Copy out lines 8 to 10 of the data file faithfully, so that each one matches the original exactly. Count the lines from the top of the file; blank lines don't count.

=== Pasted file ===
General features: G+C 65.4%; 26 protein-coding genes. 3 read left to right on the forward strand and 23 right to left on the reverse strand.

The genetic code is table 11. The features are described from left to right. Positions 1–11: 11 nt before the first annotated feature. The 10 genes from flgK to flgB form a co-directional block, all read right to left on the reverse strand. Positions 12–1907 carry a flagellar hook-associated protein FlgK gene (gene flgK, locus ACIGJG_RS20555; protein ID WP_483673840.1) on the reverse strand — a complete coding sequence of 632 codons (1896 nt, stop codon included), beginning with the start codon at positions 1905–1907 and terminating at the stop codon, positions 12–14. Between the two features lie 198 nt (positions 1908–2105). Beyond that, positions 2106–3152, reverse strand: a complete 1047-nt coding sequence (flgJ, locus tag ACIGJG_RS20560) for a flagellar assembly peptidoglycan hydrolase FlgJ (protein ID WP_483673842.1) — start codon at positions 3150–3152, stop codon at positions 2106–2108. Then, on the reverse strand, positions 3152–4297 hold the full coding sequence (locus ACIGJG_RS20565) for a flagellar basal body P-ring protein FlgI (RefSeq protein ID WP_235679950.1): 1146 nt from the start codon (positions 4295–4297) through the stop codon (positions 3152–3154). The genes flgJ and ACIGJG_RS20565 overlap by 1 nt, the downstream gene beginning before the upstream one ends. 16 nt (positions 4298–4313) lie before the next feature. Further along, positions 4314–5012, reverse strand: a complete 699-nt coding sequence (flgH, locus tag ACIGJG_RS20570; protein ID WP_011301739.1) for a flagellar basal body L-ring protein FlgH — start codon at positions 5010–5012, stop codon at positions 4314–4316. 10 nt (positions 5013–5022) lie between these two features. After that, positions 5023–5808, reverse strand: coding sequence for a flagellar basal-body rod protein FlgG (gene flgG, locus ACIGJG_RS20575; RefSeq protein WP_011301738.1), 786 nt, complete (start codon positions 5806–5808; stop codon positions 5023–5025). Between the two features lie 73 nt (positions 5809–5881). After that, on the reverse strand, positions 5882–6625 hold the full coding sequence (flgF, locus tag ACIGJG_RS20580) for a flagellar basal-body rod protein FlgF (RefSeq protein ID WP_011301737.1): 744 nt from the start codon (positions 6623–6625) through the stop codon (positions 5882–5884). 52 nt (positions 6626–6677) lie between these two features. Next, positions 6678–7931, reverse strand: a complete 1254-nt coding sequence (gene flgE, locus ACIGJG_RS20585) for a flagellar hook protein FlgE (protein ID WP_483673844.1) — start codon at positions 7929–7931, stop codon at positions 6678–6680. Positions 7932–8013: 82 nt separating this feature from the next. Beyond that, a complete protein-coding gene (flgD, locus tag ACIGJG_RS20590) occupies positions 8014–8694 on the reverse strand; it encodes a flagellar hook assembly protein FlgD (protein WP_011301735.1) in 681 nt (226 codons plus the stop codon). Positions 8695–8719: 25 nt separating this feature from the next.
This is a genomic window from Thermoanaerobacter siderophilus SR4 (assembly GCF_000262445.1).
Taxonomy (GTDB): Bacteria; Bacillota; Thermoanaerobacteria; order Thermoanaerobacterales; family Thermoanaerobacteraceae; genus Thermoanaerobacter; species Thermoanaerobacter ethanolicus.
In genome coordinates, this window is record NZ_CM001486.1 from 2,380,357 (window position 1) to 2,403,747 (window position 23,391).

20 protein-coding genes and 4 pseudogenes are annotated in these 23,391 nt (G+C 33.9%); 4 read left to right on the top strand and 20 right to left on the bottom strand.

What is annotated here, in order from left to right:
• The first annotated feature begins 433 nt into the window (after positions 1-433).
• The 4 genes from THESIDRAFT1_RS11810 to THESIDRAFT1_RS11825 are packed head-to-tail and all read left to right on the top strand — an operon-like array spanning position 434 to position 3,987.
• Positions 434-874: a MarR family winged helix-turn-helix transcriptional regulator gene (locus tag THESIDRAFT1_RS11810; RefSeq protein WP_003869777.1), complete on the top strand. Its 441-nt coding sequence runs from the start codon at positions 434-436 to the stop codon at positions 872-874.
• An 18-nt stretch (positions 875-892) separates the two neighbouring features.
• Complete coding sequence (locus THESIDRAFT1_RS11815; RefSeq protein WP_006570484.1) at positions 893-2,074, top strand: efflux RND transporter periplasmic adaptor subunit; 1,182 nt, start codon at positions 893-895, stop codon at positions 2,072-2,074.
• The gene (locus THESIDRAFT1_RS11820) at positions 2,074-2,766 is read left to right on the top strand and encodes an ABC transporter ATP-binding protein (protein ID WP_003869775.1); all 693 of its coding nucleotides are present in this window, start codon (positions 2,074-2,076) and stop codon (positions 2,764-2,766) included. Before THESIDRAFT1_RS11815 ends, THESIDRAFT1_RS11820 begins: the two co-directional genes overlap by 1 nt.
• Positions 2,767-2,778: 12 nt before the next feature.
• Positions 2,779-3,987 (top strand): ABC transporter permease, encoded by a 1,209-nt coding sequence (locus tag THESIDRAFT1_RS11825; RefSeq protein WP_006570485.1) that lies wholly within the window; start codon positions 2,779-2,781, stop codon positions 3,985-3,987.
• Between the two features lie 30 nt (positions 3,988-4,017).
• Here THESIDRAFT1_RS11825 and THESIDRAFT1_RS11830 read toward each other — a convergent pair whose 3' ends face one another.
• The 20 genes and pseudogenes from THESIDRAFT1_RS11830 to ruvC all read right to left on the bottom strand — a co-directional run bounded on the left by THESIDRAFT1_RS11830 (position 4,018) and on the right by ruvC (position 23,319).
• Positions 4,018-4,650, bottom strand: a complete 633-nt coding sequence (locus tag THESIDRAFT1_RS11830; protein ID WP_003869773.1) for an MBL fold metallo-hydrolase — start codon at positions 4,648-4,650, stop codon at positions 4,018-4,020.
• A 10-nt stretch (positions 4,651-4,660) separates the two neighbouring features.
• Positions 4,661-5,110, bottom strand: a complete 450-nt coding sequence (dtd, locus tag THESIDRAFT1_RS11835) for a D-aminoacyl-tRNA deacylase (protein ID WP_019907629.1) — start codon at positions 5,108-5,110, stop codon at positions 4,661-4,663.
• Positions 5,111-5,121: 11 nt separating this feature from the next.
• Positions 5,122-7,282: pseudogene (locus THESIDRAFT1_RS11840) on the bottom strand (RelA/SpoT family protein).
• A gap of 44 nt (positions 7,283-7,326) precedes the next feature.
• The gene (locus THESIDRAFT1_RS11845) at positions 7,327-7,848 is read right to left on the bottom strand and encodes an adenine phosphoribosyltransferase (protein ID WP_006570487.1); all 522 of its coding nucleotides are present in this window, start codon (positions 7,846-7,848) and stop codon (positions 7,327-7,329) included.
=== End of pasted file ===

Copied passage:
• The first annotated feature begins 433 nt into the window (after positions 1-433).
• The 4 genes from THESIDRAFT1_RS11810 to THESIDRAFT1_RS11825 are packed head-to-tail and all read left to right on the top strand — an operon-like array spanning position 434 to position 3,987.
• Positions 434-874: a MarR family winged helix-turn-helix transcriptional regulator gene (locus tag THESIDRAFT1_RS11810; RefSeq protein WP_003869777.1), complete on the top strand. Its 441-nt coding sequence runs from the start codon at positions 434-436 to the stop codon at positions 872-874.